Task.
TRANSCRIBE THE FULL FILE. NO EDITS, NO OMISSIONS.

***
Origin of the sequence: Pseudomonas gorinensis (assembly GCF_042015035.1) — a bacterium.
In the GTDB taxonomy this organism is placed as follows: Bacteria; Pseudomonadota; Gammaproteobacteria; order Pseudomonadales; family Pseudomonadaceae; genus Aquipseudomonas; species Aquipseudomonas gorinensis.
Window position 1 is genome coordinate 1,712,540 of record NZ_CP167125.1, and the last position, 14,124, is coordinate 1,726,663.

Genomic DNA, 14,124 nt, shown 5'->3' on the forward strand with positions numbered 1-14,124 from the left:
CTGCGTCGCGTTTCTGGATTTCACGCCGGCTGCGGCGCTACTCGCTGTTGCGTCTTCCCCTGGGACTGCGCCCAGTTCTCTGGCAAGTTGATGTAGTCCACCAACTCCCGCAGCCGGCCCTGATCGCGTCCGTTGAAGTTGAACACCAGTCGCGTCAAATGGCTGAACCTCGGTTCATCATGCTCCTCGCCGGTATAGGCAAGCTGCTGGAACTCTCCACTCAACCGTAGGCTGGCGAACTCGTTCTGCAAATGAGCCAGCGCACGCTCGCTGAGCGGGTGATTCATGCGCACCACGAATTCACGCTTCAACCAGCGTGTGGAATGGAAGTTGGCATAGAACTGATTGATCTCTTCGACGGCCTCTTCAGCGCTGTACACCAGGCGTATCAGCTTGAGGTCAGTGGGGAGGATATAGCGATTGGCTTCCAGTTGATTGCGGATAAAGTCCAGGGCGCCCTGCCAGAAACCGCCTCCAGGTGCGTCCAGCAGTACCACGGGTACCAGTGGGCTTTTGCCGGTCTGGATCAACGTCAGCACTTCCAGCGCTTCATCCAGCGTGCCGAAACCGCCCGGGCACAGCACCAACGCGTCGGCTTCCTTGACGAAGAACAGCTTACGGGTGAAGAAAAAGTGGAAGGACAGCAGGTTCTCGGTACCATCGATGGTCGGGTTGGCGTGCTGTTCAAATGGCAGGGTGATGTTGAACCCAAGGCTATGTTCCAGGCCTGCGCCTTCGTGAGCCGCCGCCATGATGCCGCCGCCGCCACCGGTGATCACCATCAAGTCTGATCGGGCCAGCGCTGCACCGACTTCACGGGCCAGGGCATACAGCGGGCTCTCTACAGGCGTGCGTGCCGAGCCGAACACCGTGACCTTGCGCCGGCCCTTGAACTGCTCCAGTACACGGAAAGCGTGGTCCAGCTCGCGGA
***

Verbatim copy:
Origin of the sequence: Pseudomonas gorinensis (assembly GCF_042015035.1) — a bacterium.
In the GTDB taxonomy this organism is placed as follows: Bacteria; Pseudomonadota; Gammaproteobacteria; order Pseudomonadales; family Pseudomonadaceae; genus Aquipseudomonas; species Aquipseudomonas gorinensis.
Window position 1 is genome coordinate 1,712,540 of record NZ_CP167125.1, and the last position, 14,124, is coordinate 1,726,663.

Genomic DNA, 14,124 nt, shown 5'->3' on the forward strand with positions numbered 1-14,124 from the left:
CTGCGTCGCGTTTCTGGATTTCACGCCGGCTGCGGCGCTACTCGCTGTTGCGTCTTCCCCTGGGACTGCGCCCAGTTCTCTGGCAAGTTGATGTAGTCCACCAACTCCCGCAGCCGGCCCTGATCGCGTCCGTTGAAGTTGAACACCAGTCGCGTCAAATGGCTGAACCTCGGTTCATCATGCTCCTCGCCGGTATAGGCAAGCTGCTGGAACTCTCCACTCAACCGTAGGCTGGCGAACTCGTTCTGCAAATGAGCCAGCGCACGCTCGCTGAGCGGGTGATTCATGCGCACCACGAATTCACGCTTCAACCAGCGTGTGGAATGGAAGTTGGCATAGAACTGATTGATCTCTTCGACGGCCTCTTCAGCGCTGTACACCAGGCGTATCAGCTTGAGGTCAGTGGGGAGGATATAGCGATTGGCTTCCAGTTGATTGCGGATAAAGTCCAGGGCGCCCTGCCAGAAACCGCCTCCAGGTGCGTCCAGCAGTACCACGGGTACCAGTGGGCTTTTGCCGGTCTGGATCAACGTCAGCACTTCCAGCGCTTCATCCAGCGTGCCGAAACCGCCCGGGCACAGCACCAACGCGTCGGCTTCCTTGACGAAGAACAGCTTACGGGTGAAGAAAAAGTGGAAGGACAGCAGGTTCTCGGTACCATCGATGGTCGGGTTGGCGTGCTGTTCAAATGGCAGGGTGATGTTGAACCCAAGGCTATGTTCCAGGCCTGCGCCTTCGTGAGCCGCCGCCATGATGCCGCCGCCGCCACCGGTGATCACCATCAAGTCTGATCGGGCCAGCGCTGCACCGACTTCACGGGCCAGGGCATACAGCGGGCTCTCTACAGGCGTGCGTGCCGAGCCGAACACCGTGACCTTGCGCCGGCCCTTGAACTGCTCCAGTACACGGAAAGCGTGGTCCAGCTCGCGGA